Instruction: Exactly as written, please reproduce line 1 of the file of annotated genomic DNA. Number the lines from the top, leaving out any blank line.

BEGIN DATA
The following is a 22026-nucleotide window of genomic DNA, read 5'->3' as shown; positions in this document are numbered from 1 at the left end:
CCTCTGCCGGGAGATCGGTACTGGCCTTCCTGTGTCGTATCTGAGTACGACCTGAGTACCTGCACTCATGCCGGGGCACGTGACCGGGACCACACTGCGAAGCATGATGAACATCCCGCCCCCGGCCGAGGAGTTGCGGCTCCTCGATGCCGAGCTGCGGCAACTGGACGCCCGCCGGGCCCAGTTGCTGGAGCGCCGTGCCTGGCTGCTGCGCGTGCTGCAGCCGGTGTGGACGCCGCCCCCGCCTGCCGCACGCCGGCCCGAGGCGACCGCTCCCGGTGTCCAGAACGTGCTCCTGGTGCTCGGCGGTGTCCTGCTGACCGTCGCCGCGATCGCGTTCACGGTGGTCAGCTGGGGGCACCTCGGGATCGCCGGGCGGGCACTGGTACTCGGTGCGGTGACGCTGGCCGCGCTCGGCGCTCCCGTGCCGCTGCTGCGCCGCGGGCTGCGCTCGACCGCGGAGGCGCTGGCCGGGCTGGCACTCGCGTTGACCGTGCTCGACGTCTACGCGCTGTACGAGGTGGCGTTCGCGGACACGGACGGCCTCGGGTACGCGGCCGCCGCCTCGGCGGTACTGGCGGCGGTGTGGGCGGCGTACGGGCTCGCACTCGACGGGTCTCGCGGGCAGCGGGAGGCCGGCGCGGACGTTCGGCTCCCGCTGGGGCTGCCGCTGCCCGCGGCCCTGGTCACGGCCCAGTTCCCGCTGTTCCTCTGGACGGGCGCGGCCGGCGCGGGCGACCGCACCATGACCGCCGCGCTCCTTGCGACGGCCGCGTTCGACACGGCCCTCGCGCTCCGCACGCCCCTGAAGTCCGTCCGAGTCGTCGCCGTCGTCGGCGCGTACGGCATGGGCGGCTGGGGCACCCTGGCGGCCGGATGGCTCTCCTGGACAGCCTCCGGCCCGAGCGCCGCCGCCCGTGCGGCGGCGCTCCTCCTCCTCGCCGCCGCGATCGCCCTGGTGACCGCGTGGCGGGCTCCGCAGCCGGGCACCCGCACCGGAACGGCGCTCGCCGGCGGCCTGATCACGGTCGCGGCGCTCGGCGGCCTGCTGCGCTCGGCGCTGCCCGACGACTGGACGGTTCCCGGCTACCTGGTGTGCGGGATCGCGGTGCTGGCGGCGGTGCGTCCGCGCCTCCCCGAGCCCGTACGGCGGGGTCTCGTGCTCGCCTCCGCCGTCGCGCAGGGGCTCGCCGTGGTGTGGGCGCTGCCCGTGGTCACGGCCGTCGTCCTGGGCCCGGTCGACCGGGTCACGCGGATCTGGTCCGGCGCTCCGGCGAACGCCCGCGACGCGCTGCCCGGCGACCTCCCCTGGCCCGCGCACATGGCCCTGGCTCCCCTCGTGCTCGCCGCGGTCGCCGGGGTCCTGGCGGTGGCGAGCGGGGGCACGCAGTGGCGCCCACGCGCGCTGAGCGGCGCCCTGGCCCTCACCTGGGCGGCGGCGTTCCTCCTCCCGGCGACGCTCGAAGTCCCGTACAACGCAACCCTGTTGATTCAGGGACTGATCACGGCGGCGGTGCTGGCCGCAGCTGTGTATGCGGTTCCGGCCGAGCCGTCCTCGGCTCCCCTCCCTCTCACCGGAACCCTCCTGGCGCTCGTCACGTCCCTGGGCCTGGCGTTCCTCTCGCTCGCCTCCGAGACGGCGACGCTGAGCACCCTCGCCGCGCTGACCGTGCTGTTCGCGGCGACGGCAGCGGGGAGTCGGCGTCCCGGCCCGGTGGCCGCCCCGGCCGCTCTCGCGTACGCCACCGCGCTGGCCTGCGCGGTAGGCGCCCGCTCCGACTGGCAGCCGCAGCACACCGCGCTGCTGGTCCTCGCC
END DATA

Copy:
The following is a 22026-nucleotide window of genomic DNA, read 5'->3' as shown; positions in this document are numbered from 1 at the left end: